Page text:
What to look out for when shopping abroad
Some gifts and foods available in certain countries can be made from endangered plants or animals. Endangered species include:
- plants such as orchids, cacti, mahogany and ramin trees
- animals such as elephants, rhinos, whales, turtles, coral and many reptiles
You should only buy a wildlife souvenir if you are sure it does not come from an endangered species. You risk breaking the law and having your goods seized by customs when you return to the UK if you do not know:
- the source
- whether you need a permit to bring it into the European Union (EU)
In some cases you could even be prosecuted.
Endangered and protected species
Over 33,000 species of endangered plants and animals are protected through the Convention on International Trade in Endangered Species (CITES), which regulates international trade through a system of permits and certificates.
International trade in the most seriously threatened species is prohibited.
Other endangered species are protected, and you need a CITES permit if you wish to bring into the EU any products that are made from or contain these species.
Animal Health's Wildlife Licensing Registration Service issues CITES permits and certificates for the UK. They can tell you whether you need a CITES permit to bring back a particular animal or plant product.
- Animal and Plant Health Agency (GOV.UK website)
- Convention on International Trade in Endangered Species (CITES)
Items to avoid (where international trade is prohibited)
These include but are not limited to the following:
International trade in ivory is illegal, but ivory carvings and jewellery are still offered to tourists, particularly in Africa and Asia.
There are some exceptions to the ban which relate to Botswana, Namibia, South Africa and Zimbabwe because they have healthy elephant populations.
You should check with Animal Health if you are travelling to one of these countries.
Traditional medicine containing endangered species
Some Chinese medicines claim to contain parts of tigers, rhinos or leopards, for example.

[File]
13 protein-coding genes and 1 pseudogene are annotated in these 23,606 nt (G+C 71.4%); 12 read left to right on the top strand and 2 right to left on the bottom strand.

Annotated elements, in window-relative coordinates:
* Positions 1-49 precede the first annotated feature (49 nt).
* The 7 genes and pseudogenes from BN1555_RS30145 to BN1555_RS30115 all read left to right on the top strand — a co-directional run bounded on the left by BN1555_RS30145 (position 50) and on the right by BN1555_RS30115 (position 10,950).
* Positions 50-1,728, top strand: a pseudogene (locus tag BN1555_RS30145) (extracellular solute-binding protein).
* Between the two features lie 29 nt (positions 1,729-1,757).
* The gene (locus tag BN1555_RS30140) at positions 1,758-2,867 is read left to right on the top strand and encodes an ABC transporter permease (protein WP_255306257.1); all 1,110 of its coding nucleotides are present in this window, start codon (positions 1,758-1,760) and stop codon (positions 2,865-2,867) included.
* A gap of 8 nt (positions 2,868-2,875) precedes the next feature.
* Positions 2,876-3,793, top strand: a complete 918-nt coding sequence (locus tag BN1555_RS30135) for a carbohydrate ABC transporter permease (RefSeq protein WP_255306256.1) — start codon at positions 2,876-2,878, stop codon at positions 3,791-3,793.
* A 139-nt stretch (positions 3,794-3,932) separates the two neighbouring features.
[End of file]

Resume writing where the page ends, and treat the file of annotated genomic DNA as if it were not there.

Sea turtle shells
The shells are still made into jewellery, combs and sunglasses frames, which are sold in the Caribbean and other tropical beach resorts.
Products made from big cats
Anything made from or containing jaguars, leopards or tigers is banned (teeth, claws and jaws are most commonly used).
This is a type of shawl woven from the hair of the Tibetan antelope or Chiru, which is killed for its coat.
This is the meat of any wild animal that is hunted for food outside the European Union (EU). As well as harming endangered species, bushmeat can pose a health hazard to both humans and livestock.
Items for which you need an import permit
If you're considering buying an exotic wildlife souvenir abroad, you should check with Animal Health, preferably before you leave the UK. They will tell you whether the species involved is protected and, if so, how to get a CITES permit.
For example, you will usually need a permit to bring back anything on the following list:
- coral - including jewellery and ornaments
- queen conch shells - including jewellery and ornaments
- many species of orchids and cacti
- most reptile-skin products, including handbags, purses and shoes
- caviar in amounts over 125g
Before issuing an import permit, Animal Health will check that you have an export permit from the country in which you bought the goods. You must have both documents before you can bring the goods into the EU.
A reputable dealer who trades in protected species should be able to advise you on local rules about export licences.
Who to contact for advice
Your first step should be to check whether trade in a particular species or item is regulated or prohibited under CITES. To do this, contact Animal Health's Wildlife Licensing and Registration Service as follows:
- phone: 0117 372 8774
- fax: 0117 372 8206
- email: email@example.com